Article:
(BOSTON) -- Boston Mayor Michelle Wu extended the city's heat emergency through Tuesday as Bostonians deal with a marathon of at least 95-degree days.
"With the weather forecast now showing the high temperatures and humidity lasting through Tuesday, we're extending the heat emergency to make sure all of our Boston residents and families are safe," Wu said in a statement.
Boston set a new record on Monday, reaching 98 degrees, surpassing a previous high of 96 degrees from 1983, the National Weather Service tweeted.
The city has reached a high temperature of at least 95 degrees for five days straight, according to NWS Boston.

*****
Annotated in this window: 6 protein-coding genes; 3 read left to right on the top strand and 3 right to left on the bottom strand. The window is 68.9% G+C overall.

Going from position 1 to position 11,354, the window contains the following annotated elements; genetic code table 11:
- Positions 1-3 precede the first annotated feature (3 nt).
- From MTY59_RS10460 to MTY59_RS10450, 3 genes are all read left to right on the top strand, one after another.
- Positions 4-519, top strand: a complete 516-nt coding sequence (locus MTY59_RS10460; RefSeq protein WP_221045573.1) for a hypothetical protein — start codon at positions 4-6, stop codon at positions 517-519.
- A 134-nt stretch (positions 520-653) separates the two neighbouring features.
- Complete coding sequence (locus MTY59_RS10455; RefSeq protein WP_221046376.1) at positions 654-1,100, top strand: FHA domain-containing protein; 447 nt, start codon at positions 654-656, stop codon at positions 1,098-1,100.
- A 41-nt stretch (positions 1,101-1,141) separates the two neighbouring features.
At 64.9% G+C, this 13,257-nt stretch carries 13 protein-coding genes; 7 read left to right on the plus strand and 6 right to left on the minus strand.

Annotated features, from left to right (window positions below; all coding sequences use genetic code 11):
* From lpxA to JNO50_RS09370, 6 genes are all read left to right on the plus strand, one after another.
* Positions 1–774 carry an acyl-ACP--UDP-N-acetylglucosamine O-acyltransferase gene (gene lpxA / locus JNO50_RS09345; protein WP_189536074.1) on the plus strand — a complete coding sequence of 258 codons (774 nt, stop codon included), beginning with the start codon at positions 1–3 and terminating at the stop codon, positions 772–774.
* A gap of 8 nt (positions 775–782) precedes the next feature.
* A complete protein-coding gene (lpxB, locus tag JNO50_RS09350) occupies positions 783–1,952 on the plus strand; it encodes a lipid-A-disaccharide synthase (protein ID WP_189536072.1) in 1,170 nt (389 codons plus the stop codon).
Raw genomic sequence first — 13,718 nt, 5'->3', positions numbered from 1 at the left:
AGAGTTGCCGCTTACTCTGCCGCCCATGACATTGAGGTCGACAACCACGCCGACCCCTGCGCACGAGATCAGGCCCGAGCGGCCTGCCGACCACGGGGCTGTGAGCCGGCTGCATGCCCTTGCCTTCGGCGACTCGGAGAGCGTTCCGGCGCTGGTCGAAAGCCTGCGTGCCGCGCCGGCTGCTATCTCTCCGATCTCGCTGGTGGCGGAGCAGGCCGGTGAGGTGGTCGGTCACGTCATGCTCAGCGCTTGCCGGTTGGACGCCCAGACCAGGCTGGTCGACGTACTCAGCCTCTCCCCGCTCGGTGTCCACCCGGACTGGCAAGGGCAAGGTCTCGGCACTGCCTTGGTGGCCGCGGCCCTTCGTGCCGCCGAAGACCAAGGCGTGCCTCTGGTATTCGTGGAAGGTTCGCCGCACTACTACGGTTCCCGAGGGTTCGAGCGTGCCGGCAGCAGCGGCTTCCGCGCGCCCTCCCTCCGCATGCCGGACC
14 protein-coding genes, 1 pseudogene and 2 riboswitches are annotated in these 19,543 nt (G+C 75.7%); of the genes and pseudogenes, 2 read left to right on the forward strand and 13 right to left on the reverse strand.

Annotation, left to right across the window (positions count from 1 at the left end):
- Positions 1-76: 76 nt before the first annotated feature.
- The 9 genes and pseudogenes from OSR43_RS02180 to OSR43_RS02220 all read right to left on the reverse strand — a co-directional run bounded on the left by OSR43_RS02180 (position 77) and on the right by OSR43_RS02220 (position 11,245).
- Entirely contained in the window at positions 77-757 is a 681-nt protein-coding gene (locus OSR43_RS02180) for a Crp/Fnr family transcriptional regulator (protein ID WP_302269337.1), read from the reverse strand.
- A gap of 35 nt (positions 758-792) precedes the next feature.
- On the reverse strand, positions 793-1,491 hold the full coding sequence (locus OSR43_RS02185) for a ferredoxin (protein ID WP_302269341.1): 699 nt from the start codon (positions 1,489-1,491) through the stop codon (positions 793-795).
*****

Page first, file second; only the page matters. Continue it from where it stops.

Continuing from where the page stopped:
The majority of Massachusetts is under a heat advisory until 8 p.m. ET Tuesday, according to the National Weather Service.
Approximately 16 cooling centers will be open to Bostonians looking to stay cool through Tuesday, the mayor's office said in a news release.
Residents will have some reprieve on Wednesday when temperatures are expected to drop to 76 degrees, the NWS said.
Millions of people in the Northeast experienced high temperatures over the weekend, as temperatures in New York, Boston, Philadelphia and Hartford, Connecticut, were in the 90s, according to AccuWeather.
Officials said that two heat deaths had been reported in the Northeast over the last two weeks, one in New York City and one in Philadelphia. Authorities have warned residents of the danger of more fatalities.
For more information on staying safe in the heat, click here.
ABC News' Kyla Guilfoil and Max Golembo contributed to this report.
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